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A Legacy Worth Nurturing

Posted by on May 2, 2016 in Blog, Home Is Where The Story Starts | 2 comments

A Legacy Worth Nurturing

First thing yesterday morning I hurried out to the front yard and peeked at my lilies of the valley. After all, it was May first and the lily of the valley is the official flower for the month of May. It rained off and on all night and there were still droplets on the flowers. It made my heart sing. These flowers are from home. Last summer, my sister-in-law dug out some plants from her yard, stuck them in an ice cream bucket, and we carried them all the way back to North Carolina where I plopped them in the ground. I anxiously watched this spring to see if they would come up and was overjoyed when they did. May isn’t May without lilies of the valley. Besides, these came from my parent’s retirement home. I lived there for several years before getting married, my brother and his family have lived in it since, and now my parents will be moving into it. It is a family home, one where many of my favorite memories live. Last summer also, my husband’s aunt gave us some plants. Some were daffodil bulbs from her home which I put between the hostas a friend from church gave us a few years ago. The hostas are magnificent this year. The daffodils came up, but didn’t bloom. I’m assured they were just adjusting to their new home. There’s also a Joseph’s Coat cutting she put in a planter and it has continued to thrive even though we still haven’t transplanted it. We will find a home for it and put it in the ground this week. The gorgeous red flowers make me smile just to look at them. The other thing she brought was a mass of peonies. I love peonies. They remind me of the parsonage where my parents have lived for the past 25 years. Every summer, the peonies in the side yard bloom and we carry ant covered blossoms in to grace the table. Such a big part of summer. I separated them and put some along one side of the house, and the other at the end of the porch by the lilies of the valley. They are doing great and will be blooming before long! They are especially precious to Bruce. These plants are separated from plants that were separated from plants at the farm “over home” where Bruce’s great-grandparents lived. It was the place that his mother and her sister thought of as “home.” “Mama would be so pleased that we have some of those peonies,” Bruce said. My heart smiled. Heirloom plants are a legacy of love and should be cherished and cared for. Speaking of care, my African violets aren’t doing so well. During the time that we were at the beach this winter, there was a cold snap here, and I’m afraid we had the heat turned down too far for indoor plants. One looks like it might survive, but the two that came from a plant that came from one of my Grandma Jones’ are all but dead. She was known for her African violets. It breaks my heart, they were so gorgeous. But, there is hope! When I saw the plant was struggling, I cut off one of the better leaves from each...

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When We Were Very Young

Posted by on Apr 28, 2016 in Blog, Home Is Where The Story Starts | 2 comments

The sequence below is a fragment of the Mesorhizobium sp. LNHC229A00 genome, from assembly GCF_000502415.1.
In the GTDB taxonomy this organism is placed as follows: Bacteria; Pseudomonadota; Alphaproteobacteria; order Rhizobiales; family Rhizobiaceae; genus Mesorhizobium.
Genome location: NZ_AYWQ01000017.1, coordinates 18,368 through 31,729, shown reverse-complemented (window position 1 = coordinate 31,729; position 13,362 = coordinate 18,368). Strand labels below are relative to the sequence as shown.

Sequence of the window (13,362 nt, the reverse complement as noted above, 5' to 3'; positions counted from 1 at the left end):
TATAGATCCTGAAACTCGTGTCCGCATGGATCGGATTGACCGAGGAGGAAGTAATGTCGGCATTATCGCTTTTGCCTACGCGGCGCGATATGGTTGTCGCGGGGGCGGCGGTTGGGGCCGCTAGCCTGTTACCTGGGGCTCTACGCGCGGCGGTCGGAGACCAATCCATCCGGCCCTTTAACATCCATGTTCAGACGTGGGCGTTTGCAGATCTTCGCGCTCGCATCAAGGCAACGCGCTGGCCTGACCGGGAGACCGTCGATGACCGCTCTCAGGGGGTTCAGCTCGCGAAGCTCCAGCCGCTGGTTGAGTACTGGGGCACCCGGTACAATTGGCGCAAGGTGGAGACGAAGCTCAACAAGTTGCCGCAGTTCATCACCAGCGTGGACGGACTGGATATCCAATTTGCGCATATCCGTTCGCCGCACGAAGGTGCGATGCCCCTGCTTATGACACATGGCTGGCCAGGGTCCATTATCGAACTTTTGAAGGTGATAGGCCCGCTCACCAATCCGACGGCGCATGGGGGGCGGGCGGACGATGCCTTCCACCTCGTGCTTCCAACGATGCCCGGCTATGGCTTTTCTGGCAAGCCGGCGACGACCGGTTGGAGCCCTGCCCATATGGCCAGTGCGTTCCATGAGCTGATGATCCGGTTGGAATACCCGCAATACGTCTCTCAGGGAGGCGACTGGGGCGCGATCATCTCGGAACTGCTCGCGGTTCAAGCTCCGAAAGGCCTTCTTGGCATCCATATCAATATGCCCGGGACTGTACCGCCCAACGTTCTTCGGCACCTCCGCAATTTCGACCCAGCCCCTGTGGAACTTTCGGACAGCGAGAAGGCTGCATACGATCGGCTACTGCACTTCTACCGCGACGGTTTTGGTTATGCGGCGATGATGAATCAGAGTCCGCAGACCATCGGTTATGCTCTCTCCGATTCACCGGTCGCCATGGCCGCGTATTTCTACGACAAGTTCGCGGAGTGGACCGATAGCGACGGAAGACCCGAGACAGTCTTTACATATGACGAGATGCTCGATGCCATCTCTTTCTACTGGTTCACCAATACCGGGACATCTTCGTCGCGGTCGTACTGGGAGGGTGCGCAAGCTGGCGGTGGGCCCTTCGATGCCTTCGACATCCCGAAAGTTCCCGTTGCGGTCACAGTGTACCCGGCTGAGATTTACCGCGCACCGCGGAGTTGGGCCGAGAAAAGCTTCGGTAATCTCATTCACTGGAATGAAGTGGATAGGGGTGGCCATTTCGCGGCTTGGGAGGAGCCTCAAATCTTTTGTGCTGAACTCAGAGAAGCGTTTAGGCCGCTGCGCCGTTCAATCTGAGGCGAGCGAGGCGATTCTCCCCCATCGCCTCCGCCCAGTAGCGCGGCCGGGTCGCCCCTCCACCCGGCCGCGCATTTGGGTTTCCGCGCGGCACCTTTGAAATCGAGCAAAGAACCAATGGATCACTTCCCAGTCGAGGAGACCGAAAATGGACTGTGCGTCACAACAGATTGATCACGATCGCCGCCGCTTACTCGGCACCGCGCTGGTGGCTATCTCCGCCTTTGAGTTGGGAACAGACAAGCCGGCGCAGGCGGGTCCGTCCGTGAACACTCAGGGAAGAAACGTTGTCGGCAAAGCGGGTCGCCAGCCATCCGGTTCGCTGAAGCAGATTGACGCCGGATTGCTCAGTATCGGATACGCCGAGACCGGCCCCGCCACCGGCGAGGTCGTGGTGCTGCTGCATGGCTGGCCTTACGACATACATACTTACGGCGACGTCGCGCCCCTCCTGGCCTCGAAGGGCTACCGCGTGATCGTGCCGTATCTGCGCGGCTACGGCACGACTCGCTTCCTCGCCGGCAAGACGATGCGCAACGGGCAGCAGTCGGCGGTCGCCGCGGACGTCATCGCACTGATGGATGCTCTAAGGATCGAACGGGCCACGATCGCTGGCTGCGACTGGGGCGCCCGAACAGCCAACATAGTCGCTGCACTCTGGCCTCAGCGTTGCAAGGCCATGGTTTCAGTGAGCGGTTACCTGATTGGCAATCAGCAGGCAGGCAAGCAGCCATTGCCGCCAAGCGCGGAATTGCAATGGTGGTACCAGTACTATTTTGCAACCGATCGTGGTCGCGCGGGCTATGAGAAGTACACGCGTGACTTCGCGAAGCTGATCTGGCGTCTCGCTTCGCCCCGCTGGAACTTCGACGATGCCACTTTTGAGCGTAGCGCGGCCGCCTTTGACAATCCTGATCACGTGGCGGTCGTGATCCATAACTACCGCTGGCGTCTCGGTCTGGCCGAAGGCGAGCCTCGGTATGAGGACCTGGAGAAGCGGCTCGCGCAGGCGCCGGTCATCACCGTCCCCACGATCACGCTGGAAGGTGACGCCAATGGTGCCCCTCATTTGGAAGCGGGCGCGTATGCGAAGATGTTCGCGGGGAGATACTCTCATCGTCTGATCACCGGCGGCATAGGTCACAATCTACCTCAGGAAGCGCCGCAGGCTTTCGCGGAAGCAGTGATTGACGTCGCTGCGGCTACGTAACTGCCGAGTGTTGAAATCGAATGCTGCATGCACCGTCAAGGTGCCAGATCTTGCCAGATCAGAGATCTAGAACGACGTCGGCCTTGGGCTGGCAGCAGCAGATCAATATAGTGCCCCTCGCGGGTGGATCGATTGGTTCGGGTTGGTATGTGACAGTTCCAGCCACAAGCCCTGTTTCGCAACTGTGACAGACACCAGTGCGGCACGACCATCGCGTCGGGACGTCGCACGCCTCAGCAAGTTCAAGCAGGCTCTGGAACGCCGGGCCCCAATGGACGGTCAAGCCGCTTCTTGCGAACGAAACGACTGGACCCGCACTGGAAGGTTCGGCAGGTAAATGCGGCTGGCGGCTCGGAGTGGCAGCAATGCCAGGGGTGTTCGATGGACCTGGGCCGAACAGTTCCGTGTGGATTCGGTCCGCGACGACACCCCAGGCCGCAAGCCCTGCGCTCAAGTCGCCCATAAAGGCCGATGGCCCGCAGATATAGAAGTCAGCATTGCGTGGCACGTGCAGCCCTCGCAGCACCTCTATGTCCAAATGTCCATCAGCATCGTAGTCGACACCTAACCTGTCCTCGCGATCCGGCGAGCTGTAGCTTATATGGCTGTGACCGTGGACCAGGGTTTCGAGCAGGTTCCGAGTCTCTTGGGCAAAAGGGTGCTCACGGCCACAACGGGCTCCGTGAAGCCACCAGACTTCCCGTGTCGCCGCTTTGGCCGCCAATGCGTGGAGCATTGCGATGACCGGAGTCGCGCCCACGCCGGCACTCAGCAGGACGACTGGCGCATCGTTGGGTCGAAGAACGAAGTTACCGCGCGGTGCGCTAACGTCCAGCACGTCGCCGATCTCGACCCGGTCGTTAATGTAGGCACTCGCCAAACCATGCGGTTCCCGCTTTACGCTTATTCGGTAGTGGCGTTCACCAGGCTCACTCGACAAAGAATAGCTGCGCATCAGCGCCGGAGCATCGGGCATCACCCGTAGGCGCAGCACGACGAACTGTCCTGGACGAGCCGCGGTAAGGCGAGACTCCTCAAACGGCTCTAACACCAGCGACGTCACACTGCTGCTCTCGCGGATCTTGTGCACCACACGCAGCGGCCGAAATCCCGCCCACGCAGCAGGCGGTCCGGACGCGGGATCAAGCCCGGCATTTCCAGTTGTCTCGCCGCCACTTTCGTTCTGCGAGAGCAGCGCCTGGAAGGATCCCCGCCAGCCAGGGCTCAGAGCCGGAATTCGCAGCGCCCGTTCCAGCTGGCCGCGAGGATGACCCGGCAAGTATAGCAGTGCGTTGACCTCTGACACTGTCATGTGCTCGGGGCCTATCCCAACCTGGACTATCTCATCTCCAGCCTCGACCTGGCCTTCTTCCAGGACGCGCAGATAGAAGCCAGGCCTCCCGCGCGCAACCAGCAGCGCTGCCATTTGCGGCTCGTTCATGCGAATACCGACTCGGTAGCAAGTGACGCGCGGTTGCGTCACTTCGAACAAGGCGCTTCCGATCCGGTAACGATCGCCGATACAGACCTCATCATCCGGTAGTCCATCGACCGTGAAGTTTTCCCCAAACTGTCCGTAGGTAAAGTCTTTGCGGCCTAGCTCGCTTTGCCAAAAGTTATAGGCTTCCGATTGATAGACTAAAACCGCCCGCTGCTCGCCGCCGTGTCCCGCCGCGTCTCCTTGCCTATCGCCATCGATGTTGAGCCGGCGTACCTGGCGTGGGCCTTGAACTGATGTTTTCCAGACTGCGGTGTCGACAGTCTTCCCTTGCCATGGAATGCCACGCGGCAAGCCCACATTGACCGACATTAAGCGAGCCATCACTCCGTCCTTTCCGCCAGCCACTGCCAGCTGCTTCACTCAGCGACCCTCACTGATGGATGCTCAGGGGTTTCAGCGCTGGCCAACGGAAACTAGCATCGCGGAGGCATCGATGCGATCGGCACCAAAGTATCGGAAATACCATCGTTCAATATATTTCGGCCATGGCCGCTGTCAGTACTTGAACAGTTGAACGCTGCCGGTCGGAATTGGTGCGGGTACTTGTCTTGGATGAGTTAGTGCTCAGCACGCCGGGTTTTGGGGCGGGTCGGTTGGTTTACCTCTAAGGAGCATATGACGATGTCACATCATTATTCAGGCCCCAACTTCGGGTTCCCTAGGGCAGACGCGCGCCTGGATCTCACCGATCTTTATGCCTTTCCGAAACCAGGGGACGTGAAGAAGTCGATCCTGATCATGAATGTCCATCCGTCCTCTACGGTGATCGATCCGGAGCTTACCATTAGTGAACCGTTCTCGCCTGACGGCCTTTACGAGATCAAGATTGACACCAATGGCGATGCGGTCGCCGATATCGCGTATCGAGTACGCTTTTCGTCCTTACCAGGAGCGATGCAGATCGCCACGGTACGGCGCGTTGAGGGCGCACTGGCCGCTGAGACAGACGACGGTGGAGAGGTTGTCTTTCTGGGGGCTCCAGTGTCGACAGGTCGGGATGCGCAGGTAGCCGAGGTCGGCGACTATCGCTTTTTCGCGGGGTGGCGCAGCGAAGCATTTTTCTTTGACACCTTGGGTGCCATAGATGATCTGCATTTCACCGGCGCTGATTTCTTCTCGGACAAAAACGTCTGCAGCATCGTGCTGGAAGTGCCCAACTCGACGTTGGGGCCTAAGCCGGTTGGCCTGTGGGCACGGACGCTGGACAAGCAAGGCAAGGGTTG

When We Were Very Young

When my older sister and I were very young we had an adopted set of grandparents, the Akeys. I was so young most of what I remember about them comes from stories that survived our time with them, with one exception—the doll house. My dad’s first church was up in the mountains of northern California in the tiny town of Adin. That is where we met the Akeys. One year our mother’s parents, Grandpa and Grandma McKnight and our two aunts, Connie and Carolyn came up to our house for Christmas and Grandpa and Grandma Akey came over also. Another church sent us a wonderful gift of a doll house. This doll house was special. It had metal floors and the people and animals had magnets on the bottom. You could hold a magnet under the floor and move the characters around. It was such a novelty that my one true remaining memory of Grandpa Akey is that he and Grandpa McKnight monopolized our new doll house ALL DAY LONG. Recently, when we were in South Dakota for a visit I was looking through old photos with Daddy. There were some from that time and some of the Akeys. In an attempt to learn more about the pictures and that time period I’ve been re-reading the notebook of letters my mother wrote. She told Aunt Rachel about the doll house and about how intrigued the adults were. It made me laugh. Reading old letters is one of my favorite things to do. Also, while we were home Mom had a pile of books that she wanted us to divide between the four children. They were books that had been in our home all of our lives and I found it interesting which ones we had memories of. I ended up with a set of three books by A.A. Milne—When We Were Very Young, Now We Are Six, and Winnie the Pooh. I was surprised that my sister didn’t want them, but there were others she cared more for. She informed me that they had come from Grandpa and Grandma Akey and they were given to the two of us, that being all the children there were at the time! So, I gladly took them. They were my favorites, after all! Today is National Great Poetry Reading Day. You can argue with me about this if you must, but a good deal of my favorite poetry comes from A.A. Milne. So today I’ll leave you with this piece from When We Were Very Young.   DAFFODOWNDILLY She wore her yellow sun-bonnet, She wore her greenest gown; She turned to the south wind And curtsied up and down. She turned to the sunlight And shook her yellow head, And whispered to her neighbor: “Winter is dead.” by A.A. Milne Building Legacy . . . one story at a...